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  2. Why are there African sanctuaries for bonobos and chimpanzees?

chimps at sanctuariesThe Wild Infant Problem
Wild bonobos and chimpanzees are critically threatened. While Africa struggles to develop economically, the remaining unprotected bonobo and chimpanzee habitats are being destroyed and the apes living within are killed.

The only surviving bonobos and chimpanzees from such populations are infants who are taken off dead mothers to be sold as “pets” within Africa or on the international black market. The trade of these infants then fuels the demise of other wild ape populations as some try to profit by obtaining and selling more infants.

Most infants die within days of capture, but those that survive face a difficult life. “Cute” babies of both species are wild animals and can never be tamed – inevitably leading to extreme psychological and physical abuse when owners can no longer manage them (i.e. apes quickly learn to bite people).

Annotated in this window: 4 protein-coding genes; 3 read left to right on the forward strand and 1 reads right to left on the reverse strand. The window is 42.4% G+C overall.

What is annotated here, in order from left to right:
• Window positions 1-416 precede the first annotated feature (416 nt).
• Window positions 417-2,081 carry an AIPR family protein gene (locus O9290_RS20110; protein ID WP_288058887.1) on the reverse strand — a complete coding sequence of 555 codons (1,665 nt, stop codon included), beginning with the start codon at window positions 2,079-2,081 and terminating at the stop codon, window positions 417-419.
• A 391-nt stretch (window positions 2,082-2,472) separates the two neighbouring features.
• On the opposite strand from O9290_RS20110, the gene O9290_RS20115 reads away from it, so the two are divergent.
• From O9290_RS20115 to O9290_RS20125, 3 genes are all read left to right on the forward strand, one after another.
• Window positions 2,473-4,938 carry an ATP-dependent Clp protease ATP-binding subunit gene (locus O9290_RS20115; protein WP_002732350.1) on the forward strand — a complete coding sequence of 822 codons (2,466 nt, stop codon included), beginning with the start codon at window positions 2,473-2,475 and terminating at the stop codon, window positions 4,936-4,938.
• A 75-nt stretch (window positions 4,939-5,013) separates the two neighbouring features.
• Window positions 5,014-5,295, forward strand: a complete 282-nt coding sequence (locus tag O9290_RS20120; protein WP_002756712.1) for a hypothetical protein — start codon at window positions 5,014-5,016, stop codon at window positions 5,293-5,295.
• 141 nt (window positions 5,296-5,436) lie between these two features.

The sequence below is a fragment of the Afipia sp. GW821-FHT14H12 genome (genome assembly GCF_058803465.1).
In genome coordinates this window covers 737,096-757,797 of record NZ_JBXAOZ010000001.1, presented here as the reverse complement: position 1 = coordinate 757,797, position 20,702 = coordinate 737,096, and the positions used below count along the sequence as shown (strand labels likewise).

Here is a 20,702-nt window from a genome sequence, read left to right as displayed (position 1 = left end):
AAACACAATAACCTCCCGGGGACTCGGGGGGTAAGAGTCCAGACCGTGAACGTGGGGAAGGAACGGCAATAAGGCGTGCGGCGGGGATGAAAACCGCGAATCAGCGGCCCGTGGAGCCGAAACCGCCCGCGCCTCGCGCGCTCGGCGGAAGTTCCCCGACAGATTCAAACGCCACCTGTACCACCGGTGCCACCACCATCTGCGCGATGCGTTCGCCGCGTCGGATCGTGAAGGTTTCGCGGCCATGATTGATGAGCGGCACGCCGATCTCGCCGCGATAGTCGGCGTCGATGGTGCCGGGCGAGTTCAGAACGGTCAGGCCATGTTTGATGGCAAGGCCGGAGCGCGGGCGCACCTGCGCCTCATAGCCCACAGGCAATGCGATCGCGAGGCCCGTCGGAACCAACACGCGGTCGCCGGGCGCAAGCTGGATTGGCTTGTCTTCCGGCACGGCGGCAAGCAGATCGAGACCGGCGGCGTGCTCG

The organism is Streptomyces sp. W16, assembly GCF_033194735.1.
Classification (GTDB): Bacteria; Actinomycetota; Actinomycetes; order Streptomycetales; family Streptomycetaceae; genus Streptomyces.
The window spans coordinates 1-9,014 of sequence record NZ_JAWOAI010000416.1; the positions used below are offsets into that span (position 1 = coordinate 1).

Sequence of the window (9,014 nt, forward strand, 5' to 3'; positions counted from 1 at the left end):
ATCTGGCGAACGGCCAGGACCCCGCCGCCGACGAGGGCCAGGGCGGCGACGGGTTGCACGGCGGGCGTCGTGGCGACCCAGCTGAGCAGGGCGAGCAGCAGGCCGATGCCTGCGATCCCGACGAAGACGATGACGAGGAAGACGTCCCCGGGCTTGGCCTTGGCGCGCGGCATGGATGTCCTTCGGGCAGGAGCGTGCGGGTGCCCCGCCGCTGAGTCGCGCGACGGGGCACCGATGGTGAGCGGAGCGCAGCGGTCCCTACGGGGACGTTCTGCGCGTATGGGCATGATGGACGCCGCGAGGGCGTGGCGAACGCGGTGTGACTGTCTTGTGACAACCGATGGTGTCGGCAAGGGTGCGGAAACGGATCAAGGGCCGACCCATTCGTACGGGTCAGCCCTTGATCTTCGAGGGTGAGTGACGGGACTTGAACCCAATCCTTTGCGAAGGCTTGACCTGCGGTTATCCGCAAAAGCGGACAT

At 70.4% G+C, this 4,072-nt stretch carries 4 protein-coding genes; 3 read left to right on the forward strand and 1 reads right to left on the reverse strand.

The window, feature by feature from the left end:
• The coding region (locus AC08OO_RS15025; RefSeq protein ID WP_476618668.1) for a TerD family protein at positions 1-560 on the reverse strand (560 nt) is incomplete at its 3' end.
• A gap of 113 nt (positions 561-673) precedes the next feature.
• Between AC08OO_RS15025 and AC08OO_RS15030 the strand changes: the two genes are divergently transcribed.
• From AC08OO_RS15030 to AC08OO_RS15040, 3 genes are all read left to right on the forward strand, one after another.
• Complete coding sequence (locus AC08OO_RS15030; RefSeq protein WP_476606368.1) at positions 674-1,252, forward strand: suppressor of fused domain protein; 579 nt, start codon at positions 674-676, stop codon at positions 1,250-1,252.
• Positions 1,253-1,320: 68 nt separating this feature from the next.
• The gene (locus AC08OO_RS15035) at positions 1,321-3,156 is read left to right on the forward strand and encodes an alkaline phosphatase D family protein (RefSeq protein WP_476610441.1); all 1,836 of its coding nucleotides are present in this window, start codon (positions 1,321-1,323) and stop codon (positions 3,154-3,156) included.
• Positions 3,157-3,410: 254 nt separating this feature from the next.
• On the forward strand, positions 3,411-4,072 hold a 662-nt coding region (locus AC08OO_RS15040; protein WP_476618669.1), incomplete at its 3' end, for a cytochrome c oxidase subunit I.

The Sanctuary Solution
Goverments in Africa have created laws banning the capture and sale of bonobos and chimpanzees. Sanctuaries were created to offer lifelong care to those individual bonobos and chimpanzees that were confiscated as a result of such laws. (PASA - The Pan African Sanctuaries Alliance: http://www.panafricanprimates.org/)

Without sanctuaries laws protecting wild apes from capture 1) could not be enforced and thus would do little to stop the trade of live infants or 2) would require euthenizing confiscated apes.

Today there are 17 sanctuaries in 12 countries. Together they provide lifelong care for over 1,000 wild born apes and economic benefit to many Africans. The majority of these sanctuary apes are infants and juveniles.

  Tchimpounga chimpanzee sanctuary (Pointe Noire, Congo)
Max Planck Institute for Evolutionary Anthropology